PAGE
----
Table of Contents
Staying Alive: The Physics,
Mathematics, and Engineering of Safe Driving (whole document)
For most teenagers, I suspect that mechanics is
a fairly boring introduction to the field of physics. In my brief
exposure to tutoring high school students and in perusing introductory
physics books, it seems that most student problems and activities
are very dull. It is hard to get excited about position, velocity,
and acceleration, especially if they appear rather irrelevant
to the average teenager's life. Mechanics, the first (and
often dominant) topic that students study in a physics class,
usually involves problems such as how long thrown balls stay up
in the air or the trajectory of cannon balls. Most teenagers are
interested in themselves, traveling, or cars: therefore, this
module revolves around these subjects.
An introductory section emphasizes the importance
of units, an important topic often ignored, as well as dimensional
analysis. This topic is critical for understanding the topic of
auto mechanics as well as other fields of science. This unit purposely
uses units of feet as well as meters so that students gain experience
in using and converting units.
The module is comprised of three projects. In the
first project, students learn about position and movement by moving
themselves and measuring their position and speed. After students
master the basic concepts of position, distance, and speed, they
will plan a trip using a map for their second project. Most students
like to travel and mastering the concepts of position, time, speed,
and velocity will provide them will allow them to plan trips,
including how long it will take them to be driven to their sports
practice at a new field, or where they should plan on spending
the night during their next trip.
The third and major part of the module was written
in an attempt to save lives. Too many teenage drivers get into
crashes. I hope that by providing students with some realization
of how quickly things can happen while they are driving that they
might drive more prudently and defensively. In this section, students
learn about braking distances, being drunk or talking on a cell
phone while driving, the dangers of driving at night, passing
on 2-lane roads, reaching for a CD while driving, and how much
space to leave between cars on a freeway. Some fun applications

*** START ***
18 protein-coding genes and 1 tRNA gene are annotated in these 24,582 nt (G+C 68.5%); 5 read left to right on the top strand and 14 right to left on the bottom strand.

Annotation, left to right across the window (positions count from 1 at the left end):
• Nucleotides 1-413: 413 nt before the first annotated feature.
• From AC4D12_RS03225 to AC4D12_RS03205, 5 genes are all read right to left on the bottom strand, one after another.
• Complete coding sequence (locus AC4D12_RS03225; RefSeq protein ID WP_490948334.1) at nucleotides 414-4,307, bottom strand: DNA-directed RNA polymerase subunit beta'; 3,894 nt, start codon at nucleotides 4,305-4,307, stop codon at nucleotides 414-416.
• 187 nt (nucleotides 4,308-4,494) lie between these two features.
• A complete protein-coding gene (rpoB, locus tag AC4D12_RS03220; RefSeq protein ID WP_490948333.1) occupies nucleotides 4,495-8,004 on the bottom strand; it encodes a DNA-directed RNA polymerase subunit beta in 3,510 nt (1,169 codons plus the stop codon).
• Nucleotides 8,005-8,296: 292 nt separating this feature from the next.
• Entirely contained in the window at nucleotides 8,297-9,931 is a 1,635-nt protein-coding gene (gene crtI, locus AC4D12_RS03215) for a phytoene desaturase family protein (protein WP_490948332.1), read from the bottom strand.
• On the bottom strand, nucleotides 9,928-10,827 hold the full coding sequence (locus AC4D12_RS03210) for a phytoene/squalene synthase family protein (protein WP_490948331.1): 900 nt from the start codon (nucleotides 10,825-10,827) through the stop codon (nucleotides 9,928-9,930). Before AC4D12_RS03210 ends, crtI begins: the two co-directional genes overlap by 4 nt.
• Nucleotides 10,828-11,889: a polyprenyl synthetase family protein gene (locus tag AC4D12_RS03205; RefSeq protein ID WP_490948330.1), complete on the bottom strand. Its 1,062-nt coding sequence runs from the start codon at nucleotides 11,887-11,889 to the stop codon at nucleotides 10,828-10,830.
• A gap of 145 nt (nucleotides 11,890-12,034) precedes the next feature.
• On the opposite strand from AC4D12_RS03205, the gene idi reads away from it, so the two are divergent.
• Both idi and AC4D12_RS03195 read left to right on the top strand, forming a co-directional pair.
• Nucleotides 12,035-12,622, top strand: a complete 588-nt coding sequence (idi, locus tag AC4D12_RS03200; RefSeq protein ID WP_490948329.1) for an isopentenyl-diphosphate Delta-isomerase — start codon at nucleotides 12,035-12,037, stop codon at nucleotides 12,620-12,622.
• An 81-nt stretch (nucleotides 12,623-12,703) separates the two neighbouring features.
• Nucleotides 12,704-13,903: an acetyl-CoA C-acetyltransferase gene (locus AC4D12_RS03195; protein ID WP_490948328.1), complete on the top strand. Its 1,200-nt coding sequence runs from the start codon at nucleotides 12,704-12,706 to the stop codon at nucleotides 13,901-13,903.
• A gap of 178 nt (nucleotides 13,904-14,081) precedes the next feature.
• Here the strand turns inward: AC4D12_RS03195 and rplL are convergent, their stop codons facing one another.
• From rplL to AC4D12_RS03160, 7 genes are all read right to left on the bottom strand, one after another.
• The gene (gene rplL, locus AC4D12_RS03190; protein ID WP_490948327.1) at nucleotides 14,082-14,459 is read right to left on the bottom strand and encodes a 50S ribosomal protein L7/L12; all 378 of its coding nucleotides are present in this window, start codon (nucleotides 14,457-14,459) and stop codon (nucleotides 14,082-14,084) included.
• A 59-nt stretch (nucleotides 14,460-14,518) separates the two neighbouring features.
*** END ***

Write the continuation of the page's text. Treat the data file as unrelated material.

of mechanics, such as the Doppler effect, gas mileage policy,
and the expansion of the universe, are also covered.
This need to complete this unit was catalyzed, in
part, by an editorial (Safe cars, great; safe drivers, better
(5/1/00)) and a subsequent letter to the editor in Design News
magazine. That letter to the editor by Steve Buchholz in the 7/3/00
issue stated "I was hoping to hear the voice of an engineer
calling for programs to help those who take on the responsibility
of controlling a vehicle and the safety of others to understand
the physical laws under which they must operate, and programs
to help people understand the limitations of their vehicles …
and their driving skills." Leonard Evans expresses a similar
sentiment in his excellent book, Traffic Safety and the Driver.
Note that I have not tried to reproduce the typical
high school mechanics text nor have I attempted to derive standard
mechanics equations. This unit will hopefully be useful to introduce,
complement, or supplement existing instructional materials.
Most jobs require summarizing and presenting data
in a meaningful manner, such as in tables, spreadsheets, and graphs.
Therefore, many of these investigations involve calculations for
a wide range of parameters, with subsequent tabulating and plotting
of the data.
This module is at an early stage of development,
with much more yet to come. It is still incomplete in some areas.
I have tried to write this module so that it may
be used at either the middle school or high school level. Please
let me know whether or not I have succeeded. Constructive suggestions
are always welcome - send me an email at Larry.Woolf@gat.com.